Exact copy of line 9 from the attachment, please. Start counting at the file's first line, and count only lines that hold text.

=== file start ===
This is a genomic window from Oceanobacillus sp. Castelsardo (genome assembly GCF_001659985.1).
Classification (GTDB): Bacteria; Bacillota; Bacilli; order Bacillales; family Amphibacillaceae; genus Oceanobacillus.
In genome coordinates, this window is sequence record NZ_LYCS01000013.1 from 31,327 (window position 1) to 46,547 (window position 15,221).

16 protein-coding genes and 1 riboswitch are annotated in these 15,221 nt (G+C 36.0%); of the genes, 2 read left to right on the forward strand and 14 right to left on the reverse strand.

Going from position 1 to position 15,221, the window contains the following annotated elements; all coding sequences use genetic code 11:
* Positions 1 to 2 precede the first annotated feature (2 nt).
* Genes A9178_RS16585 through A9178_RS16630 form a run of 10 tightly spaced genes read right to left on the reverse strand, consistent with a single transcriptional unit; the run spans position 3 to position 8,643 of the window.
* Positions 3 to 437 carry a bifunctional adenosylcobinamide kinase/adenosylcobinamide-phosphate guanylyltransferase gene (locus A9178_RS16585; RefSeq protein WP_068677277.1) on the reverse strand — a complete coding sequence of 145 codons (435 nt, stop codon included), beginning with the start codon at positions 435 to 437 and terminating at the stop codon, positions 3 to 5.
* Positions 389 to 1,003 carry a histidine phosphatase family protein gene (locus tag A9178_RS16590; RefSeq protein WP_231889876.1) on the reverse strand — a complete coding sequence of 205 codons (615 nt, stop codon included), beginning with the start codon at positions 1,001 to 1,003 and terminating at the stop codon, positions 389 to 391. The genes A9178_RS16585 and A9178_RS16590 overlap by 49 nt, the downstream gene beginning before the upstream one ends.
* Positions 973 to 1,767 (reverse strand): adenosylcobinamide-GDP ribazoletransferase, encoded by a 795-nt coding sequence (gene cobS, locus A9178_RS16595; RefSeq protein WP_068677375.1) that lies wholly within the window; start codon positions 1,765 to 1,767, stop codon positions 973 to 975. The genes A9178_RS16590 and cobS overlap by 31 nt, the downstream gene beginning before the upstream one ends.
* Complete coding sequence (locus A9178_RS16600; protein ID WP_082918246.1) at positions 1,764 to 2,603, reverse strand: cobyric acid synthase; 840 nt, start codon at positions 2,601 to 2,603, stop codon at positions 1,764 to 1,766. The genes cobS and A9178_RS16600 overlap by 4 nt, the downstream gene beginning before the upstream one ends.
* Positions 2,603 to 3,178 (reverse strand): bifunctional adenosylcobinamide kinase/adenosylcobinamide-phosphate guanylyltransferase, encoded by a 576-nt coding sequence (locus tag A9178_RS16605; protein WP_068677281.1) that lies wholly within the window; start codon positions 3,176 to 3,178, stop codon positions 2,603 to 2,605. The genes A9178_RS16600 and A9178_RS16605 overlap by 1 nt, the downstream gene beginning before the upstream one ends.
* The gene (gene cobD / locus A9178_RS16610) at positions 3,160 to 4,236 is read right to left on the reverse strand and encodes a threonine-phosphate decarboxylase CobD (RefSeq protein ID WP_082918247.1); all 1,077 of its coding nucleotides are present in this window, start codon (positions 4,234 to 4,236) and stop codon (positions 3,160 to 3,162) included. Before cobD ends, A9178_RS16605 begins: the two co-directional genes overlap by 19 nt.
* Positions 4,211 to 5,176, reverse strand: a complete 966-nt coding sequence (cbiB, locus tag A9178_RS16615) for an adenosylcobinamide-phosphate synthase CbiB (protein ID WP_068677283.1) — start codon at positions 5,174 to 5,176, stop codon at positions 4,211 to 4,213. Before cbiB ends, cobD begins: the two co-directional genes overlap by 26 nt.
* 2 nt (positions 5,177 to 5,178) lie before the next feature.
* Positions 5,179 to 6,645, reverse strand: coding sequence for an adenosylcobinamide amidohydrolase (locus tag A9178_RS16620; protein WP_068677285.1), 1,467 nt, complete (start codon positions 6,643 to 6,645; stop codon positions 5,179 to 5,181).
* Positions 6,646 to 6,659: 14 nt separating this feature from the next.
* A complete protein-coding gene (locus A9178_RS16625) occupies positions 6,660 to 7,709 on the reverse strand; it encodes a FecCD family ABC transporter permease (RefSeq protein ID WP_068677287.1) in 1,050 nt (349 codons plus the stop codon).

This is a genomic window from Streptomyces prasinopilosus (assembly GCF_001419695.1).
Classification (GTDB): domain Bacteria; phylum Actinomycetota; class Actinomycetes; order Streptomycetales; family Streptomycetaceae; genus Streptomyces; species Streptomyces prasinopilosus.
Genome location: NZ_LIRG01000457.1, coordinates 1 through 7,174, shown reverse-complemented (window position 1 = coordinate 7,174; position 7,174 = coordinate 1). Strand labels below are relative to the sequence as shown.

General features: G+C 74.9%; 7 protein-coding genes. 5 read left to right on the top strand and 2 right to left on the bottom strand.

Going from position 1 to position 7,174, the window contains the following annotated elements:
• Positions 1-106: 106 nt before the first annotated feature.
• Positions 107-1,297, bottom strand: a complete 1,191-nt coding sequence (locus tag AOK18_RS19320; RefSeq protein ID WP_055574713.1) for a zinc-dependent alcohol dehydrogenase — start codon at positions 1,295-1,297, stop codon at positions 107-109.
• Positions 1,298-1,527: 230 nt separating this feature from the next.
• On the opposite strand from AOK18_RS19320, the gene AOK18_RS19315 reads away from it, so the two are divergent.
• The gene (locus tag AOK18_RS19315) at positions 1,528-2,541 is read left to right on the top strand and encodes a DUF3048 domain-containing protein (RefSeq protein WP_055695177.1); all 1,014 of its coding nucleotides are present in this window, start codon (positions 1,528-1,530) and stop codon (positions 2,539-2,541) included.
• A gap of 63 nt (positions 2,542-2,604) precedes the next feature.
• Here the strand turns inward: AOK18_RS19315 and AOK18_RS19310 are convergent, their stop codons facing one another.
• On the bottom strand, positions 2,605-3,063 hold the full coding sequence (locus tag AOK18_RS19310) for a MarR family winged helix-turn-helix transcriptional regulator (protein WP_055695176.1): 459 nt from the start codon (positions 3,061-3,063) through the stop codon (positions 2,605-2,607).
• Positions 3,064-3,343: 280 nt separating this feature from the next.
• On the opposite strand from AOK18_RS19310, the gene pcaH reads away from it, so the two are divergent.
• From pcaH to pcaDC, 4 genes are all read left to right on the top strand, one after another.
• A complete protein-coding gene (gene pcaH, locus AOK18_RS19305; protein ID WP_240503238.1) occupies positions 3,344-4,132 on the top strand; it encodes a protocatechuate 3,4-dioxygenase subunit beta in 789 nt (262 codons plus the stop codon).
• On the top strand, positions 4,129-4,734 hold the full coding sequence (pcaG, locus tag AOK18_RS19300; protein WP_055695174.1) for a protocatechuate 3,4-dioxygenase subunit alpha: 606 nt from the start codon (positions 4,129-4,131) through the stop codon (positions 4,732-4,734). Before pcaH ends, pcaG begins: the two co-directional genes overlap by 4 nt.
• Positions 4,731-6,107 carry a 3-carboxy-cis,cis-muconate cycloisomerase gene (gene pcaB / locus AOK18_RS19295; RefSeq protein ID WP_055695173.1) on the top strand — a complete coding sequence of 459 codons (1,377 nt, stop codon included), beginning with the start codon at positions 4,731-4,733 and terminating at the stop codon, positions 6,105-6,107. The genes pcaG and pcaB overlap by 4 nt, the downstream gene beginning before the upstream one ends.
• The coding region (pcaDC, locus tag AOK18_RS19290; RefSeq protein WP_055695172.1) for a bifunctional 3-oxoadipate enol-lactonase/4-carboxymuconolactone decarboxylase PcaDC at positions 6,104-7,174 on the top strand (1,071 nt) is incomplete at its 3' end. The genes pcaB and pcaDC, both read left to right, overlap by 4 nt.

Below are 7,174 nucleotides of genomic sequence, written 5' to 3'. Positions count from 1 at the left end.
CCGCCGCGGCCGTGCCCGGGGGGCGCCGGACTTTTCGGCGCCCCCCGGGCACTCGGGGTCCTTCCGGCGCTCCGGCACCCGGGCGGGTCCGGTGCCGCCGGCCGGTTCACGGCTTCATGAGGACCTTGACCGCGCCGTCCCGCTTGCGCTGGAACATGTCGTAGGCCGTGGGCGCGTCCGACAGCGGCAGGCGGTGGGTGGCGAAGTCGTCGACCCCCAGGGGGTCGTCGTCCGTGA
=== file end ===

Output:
* Positions 389 to 1,003 carry a histidine phosphatase family protein gene (locus tag A9178_RS16590; RefSeq protein WP_231889876.1) on the reverse strand — a complete coding sequence of 205 codons (615 nt, stop codon included), beginning with the start codon at positions 1,001 to 1,003 and terminating at the stop codon, positions 389 to 391. The genes A9178_RS16585 and A9178_RS16590 overlap by 49 nt, the downstream gene beginning before the upstream one ends.